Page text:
Social is almost all about listening. In the past, advertising and marketing had a ‘me’ mentality. It was all about my product, my service, or my personal brand. In the social age, it’s now about others. It’s a conversation, not a lecture.

2. Ask More Questions

Asking more questions is a powerful way to build relationships because it is fundamentally an act of humility and openness. It says that you’re looking to connect, and that is at the heart of all things social. This is the exact opposite of the “know it all” who stifles all conversation because he “already knows.” That is being closed, not open. Don’t be that person. Nobody likes that person.

Asking more questions helps build relationships with your clients because it shows that you are curious about them. There’s an idea! Other people exist! Shocking, I know. I spent some time in sales, and there was one very powerful question that, more often than not, allowed me to establish trust and rapport with clients. This is because questions open doors and further the conversation. The question was this: “What else?”

Try it.

Notice what happens when you ask this question. Rather than having listened to someone, and then preparing a response or rebuttal, you are actually requesting more from that person. This surprises people (in a good way) because they feel that they are being heard and valued. It’s a way of saying, “I’m listening. Is there more? What else do you have for me? What else do you need? What else can I help with?”

Asking more questions is the difference between buying something and being sold. If you’re being talked at, you’re being sold. If you’re being listened to, you’re more inclined to buy and thus enter into a relationship.

3. Quality Trumps Quantity: Less is More

Quick, would you rather have thousands of followers on Twitter or a dozen trustworthy clients? Would you rather have four quarters or a hundred pennies? In social media marketing, it’s best to go with quality over quantity. Appearances can be great, and I don’t think anyone would reject thousands of followers on Twitter, or thousands of ‘Likes’ on Facebook. After all, popularity breeds popularity. But behind appearances, there are often latent conflicts, and it’s best to go with quality.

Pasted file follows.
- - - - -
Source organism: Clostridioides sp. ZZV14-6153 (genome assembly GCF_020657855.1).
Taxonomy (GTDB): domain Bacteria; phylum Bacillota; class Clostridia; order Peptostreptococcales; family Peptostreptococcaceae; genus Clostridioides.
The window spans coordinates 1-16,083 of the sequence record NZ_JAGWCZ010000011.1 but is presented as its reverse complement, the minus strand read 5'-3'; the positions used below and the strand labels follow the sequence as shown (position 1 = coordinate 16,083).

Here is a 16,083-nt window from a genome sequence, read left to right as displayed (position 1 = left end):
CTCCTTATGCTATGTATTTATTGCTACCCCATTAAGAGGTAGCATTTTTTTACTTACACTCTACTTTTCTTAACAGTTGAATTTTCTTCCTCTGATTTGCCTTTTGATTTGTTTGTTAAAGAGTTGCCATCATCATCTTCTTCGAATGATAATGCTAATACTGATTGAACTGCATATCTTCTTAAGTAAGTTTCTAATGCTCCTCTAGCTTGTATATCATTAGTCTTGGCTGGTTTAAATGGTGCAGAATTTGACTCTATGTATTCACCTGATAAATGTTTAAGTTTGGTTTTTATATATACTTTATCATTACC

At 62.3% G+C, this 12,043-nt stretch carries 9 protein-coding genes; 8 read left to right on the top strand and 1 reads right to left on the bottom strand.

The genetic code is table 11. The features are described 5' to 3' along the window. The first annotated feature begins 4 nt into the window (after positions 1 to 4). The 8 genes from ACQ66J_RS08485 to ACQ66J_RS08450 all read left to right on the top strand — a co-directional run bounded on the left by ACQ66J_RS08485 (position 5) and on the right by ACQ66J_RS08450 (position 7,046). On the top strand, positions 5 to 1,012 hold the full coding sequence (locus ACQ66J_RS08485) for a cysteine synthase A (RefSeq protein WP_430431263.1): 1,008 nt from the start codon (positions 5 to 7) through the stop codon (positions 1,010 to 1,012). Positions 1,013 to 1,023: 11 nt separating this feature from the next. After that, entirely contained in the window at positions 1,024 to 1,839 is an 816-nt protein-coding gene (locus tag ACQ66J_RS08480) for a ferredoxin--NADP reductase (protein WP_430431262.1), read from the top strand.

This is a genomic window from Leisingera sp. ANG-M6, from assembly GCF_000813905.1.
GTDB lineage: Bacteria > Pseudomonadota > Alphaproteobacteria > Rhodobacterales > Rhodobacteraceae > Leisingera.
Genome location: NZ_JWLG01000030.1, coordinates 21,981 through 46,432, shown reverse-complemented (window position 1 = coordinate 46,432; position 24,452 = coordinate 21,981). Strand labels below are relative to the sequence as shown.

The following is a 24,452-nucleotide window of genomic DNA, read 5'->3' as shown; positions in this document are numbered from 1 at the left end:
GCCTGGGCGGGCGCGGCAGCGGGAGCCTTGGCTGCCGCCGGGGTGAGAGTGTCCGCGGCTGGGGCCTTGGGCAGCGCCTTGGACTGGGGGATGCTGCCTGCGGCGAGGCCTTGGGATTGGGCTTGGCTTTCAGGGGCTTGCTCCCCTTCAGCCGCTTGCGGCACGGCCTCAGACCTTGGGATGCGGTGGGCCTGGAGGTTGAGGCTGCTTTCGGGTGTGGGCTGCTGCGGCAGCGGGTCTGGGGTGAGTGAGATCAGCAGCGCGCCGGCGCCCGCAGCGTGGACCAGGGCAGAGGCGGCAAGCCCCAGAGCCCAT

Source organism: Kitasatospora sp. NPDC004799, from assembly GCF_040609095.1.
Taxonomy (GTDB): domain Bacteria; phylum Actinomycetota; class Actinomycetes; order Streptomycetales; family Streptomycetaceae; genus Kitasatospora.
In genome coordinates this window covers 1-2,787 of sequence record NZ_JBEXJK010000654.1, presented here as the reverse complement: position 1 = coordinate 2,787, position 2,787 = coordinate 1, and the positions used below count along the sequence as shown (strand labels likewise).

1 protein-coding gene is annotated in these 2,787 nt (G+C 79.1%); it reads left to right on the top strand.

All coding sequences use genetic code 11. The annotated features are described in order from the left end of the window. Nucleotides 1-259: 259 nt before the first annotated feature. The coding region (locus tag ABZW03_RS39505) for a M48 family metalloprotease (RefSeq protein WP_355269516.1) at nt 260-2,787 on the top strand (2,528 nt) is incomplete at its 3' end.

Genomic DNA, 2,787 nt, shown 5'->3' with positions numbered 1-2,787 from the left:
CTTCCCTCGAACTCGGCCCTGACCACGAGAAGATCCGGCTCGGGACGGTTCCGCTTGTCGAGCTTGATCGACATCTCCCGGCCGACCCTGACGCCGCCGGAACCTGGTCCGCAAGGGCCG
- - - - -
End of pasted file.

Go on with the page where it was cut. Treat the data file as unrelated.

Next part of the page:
Quality clients and quality engagement on social media will grow your brand and ensure your reputation into the future. You might not be as flashy as you’d like, and you may not go viral anytime soon; but step by step, as you lay down the foundation for a sterling reputation, you’ll be glad you went with quality. This is an art more than a science. As Robert Pirsig put it, “Art is anything you can do well. Anything you can do with Quality.” Focus on tailoring your content to those that already love you (your dozen clients) rather than expending needless energy chasing numbers and ghosts.


Quantity, mere numbers, can be fool’s gold. Gary Vaynerchuk has echoed this thought when he says that too many companies are looking for the knockout punch (going viral, or any version of that) when instead they should be throwing consistent jabs to set up the right hook. So much time and effort is lost looking for the social media version of ‘El Dorado,’ when instead, strengthening your ability to listen, asking more questions, and valuing quality clients, sets you on the path towards social media success. And that is the true ROI of social.

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  1. […] persuading, and convincing others in ways that have nothing to do with anyone buying anything. So what is the ROI of non-sales selling? Trust. And there’s simply no substitute for that as we move towards a more transparent […]